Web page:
Friday, January 20, 2023

Xmas lights on 120 Cinestill 800T

Twas the season. Once upon a time I picked up some 120 Cinestill 800T thinking I'd do some city night photography with it. Then I forgot about it, though it was in the fridge right beside the cheese compartment that I look at nearly every day. Then I got another roll because, well, like I said.

If you're curious about film, keep reading. If you don't care about film technicalities, scroll down to the photos.

We had a long really cold spell here, and I wasn't thrilled about taking the film cameras out in it. They're metal, and would get cold quickly. The film would get cold shortly after that, and I started thinking about what temperature film gets brittle. I didn't find any definite answers, but the suggestions lined up pretty close to how cold it was outside, which was well into minus WTF territory. Being honest, when it's that cold it's easy to stay home and read or watch a movie.

The first evening it warmed up to something mostly civilized, like maybe -10C or something, I had the film loaded and away I went. Linda came along to spot as I drove around our neighbourhood. There were not as many light displays as I had hoped. Halloween seemed much better.

Eight photos goes quick, and then we got to the Griswold's near Michelle's place. I thought I had one more on the roll. I sighed big time when I put the exposed roll in the fridge, and saw the second roll. Had I realized... At that point I didn't want to go out again, and did want to see what the exposed film looked like before I went and exposed more. If I'd made a terrible mistake I wanted to know. This is expensive film, about $22 a roll to buy, and another $11 to develop. 

Anyway. The fun, or the downside of Cinestill 800T is that it's had the remjet layer removed, which means that some light can go through the film, exposing it like usual, and then bounce off the back of the camera and expose the film some more. This leads to a halo effect around lights, particularly neon lights, and particularly red lights. If you like it, you're in. If you don't like it, you'll use something else.

Exposure at night on film using a camera that doesn't have an exposure meter is something to be careful about. Normally I use an iPhone light meter, but occasionally bring the digital camera along to be a sophisticated light meter. I'm pretty sure I did that this time.

These were taken with the GW690, and the exposures were 1 second. Exposures longer than that, but shorter than about 5 seconds are a pain on this camera because it has a T mode, but not a B mode. But one second was easy, so it worked out really well. Normally I expose for the shadows and let the highlights take care of themselves, but for this I exposed for the brightest part of the lighting. I didn't mind if the sky and shadows were dark if the lights were right, and figured if it was too bit dark I could fix it in Lightroom.

There were only slight tweaks in Negative Lab Pro, typically Cinematic mode, and WB to Cinestill, with maybe a bit of tweaking to exposure and brightness. All I did in Lightroom was to rotate a few of the images slightly, and remove some dust spots.









I like how the colours came out, and the halation effect is interesting. I'll have to get up a night expedition with buddies and find a place to expose the other roll. Downtown, perhaps, or skyline, or maybe the Ogden industrial park. Maybe if I'm really organized I'll expose a roll of Gold 200 at the same time to see what I think.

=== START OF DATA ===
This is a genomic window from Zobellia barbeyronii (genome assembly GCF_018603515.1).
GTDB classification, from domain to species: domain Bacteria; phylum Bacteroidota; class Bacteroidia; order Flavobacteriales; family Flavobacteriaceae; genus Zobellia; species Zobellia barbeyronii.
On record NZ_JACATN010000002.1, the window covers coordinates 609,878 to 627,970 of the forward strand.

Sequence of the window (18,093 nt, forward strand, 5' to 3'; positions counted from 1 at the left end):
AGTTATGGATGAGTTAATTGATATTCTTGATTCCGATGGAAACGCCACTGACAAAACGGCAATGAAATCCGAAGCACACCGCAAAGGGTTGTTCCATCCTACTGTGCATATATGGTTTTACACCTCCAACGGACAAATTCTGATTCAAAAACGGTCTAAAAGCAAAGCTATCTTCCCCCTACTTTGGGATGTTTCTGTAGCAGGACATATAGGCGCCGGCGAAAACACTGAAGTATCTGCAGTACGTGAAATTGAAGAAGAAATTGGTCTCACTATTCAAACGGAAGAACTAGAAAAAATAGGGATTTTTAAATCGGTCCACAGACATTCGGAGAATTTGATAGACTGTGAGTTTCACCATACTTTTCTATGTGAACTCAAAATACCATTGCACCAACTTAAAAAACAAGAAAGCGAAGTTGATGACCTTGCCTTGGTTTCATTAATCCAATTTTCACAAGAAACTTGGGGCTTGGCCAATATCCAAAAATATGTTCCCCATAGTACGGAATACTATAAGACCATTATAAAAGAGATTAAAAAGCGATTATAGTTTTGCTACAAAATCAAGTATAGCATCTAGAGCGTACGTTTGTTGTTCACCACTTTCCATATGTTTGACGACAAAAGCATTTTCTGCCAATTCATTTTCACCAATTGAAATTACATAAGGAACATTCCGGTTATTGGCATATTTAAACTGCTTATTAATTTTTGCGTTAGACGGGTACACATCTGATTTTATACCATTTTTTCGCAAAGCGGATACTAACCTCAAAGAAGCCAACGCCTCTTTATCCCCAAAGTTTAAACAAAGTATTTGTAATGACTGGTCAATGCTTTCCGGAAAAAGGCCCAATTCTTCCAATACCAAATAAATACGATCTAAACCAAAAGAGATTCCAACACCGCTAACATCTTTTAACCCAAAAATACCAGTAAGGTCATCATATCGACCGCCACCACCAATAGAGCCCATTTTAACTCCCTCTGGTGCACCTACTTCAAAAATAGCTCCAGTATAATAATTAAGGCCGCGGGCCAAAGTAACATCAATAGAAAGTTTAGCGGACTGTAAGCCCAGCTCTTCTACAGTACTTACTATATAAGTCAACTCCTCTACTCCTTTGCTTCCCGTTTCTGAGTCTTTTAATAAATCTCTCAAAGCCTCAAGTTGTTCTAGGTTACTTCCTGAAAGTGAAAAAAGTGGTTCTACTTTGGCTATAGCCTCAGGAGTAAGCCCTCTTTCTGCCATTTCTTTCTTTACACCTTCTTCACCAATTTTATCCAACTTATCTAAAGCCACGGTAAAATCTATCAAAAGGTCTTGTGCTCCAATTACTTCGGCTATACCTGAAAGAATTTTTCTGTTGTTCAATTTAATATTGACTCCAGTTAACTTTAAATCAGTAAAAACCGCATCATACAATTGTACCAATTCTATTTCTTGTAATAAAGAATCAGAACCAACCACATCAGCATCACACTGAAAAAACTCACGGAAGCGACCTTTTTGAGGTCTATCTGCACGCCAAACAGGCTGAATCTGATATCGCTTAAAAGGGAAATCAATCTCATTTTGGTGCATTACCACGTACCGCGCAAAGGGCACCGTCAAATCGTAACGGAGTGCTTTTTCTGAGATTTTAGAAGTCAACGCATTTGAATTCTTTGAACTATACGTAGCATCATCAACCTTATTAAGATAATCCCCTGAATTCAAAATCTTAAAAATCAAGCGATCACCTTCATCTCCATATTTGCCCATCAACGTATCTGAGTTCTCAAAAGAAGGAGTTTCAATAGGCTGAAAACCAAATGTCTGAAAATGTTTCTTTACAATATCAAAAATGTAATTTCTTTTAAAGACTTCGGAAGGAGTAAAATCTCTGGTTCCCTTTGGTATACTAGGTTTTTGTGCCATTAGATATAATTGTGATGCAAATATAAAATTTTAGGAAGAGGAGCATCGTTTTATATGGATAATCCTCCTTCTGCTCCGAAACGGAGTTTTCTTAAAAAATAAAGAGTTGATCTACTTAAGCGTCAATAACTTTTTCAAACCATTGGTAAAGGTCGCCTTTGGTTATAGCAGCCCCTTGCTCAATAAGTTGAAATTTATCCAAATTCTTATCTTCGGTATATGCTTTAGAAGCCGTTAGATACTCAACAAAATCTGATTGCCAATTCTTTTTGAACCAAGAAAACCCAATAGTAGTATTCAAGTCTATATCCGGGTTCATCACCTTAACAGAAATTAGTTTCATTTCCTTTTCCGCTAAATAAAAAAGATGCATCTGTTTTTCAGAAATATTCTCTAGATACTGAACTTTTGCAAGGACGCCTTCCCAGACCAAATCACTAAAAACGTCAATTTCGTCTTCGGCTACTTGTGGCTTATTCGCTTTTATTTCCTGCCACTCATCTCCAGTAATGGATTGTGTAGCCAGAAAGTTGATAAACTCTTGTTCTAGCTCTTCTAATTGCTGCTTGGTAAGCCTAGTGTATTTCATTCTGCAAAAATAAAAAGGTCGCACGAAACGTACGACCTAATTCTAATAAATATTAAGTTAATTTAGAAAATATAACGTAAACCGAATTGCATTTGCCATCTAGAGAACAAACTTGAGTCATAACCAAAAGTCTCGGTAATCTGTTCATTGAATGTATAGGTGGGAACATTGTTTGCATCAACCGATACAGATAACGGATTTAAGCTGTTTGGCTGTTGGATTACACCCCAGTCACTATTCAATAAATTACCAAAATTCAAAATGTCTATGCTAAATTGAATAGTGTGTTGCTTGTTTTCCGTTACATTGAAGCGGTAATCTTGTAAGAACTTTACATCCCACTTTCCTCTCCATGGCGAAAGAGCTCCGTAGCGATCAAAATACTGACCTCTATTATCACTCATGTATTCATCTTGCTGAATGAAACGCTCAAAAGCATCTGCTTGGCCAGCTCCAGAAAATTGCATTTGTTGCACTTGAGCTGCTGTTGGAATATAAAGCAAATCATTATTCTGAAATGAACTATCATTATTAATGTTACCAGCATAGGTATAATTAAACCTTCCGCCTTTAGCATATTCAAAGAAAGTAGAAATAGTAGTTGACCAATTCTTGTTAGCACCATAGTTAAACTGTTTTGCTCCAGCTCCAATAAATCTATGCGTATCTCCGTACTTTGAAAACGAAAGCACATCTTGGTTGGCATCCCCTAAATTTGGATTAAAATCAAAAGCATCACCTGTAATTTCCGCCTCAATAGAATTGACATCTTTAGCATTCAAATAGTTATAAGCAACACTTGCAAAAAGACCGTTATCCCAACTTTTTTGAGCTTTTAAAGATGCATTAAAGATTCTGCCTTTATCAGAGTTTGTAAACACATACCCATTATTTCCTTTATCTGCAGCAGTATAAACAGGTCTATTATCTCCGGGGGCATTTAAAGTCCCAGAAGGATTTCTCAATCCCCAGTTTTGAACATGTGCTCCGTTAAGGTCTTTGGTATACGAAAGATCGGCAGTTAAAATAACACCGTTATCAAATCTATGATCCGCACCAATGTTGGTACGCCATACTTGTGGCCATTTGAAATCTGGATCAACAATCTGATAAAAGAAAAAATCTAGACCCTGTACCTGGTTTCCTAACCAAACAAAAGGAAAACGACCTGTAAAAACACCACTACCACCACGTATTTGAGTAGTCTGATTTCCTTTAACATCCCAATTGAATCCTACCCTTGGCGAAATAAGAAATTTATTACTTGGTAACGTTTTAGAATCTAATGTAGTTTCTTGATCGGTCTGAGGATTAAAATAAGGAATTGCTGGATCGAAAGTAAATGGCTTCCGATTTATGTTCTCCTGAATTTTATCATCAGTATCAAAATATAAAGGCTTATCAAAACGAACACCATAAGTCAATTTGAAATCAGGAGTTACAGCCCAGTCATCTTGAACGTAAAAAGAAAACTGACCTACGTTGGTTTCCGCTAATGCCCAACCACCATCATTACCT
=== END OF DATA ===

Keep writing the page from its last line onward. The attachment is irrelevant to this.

I've been using the Lomograph film carriers to hold the film as I take the photo of it. This has been a bit of a pain, especially if the film curls. I was absolutely convinced that one brand of film was slightly narrower than standard, making it almost impossible to hold them. Maybe I'll revisit those with the glass. Sometimes the film being curved can affect how the digitizing photo is taken. 

One way of keeping the photo absolutely flat is to sandwich it between two sheets of glass. Except if you use ordinary window glass you'll get ugly rings showing up because of how light diffracts through glass. But there's special glass that doesn't do this, and when I say special I mean expensive. I found a place that had some off cuts so got a couple pieces cheap. 

The process goes like this. Wash your hands with soap, really thoroughly. Wipe the glass, both sides, each piece, with a microfibre cloth. Use an eyeglass lens cleaning solution if there are smudges and make sure it's dry with no streaks. Take film out of the plastic sheath they came from the lab in, blow it off or dust with an anti-static brush. Lay as many pieces of film on the glass as will fit. Put the second piece of glass on top, being careful not to move the two pieces in relation to one another. The film strips don't have to be lined up in relation to one another. Place them on the light source. Tweak focus, take first photo. Now, move the entire light source, NOT THE PANES OF GLASS, so that the next photo is in the view finder, click, repeat. Putting film on the glass is much faster than loading in the carrier. 

In my digitization process I do not include the border, or the sprocket holes on 35mm film, but with the glass plate method I could if I wanted to. Doing this means being careful about your exposure because the camera could 'see' light directly from the light source. Sometimes white balance can be tricky in Negative Lab Pro if the border is included in the image.

I first experimented with some black and white film to see how it worked out, and to try to stitch multiple frames together to create a larger image. The process worked really well, though I didn't line up the edges quite perfectly, so instead of a print 4x3 feet, it would be about 4 x 2.5 feet. Not that that particular photo is worth it, but others might be, and I'm thinking some of the Tombstone photos. However, I hadn't taken any particular care to clean the film, so the dust spots were were insane! Note to self and all. If I had to print that one, I'd clean the film and redo the whole process.

Will I buy more Cinestill? I'm not sure. If I had a photo project where I wanted that halo effect, then of course I would. I'm looking forward to exposing the other roll and comparing to Gold 200. 

Will I continue on using glass rather than the carriers for digitizing film? Yes! It's way faster than fussing with the carriers, especially for curly film. It just occurred to me that I could put other materials between the glass with the film, like coloured gels, or two pieces of film.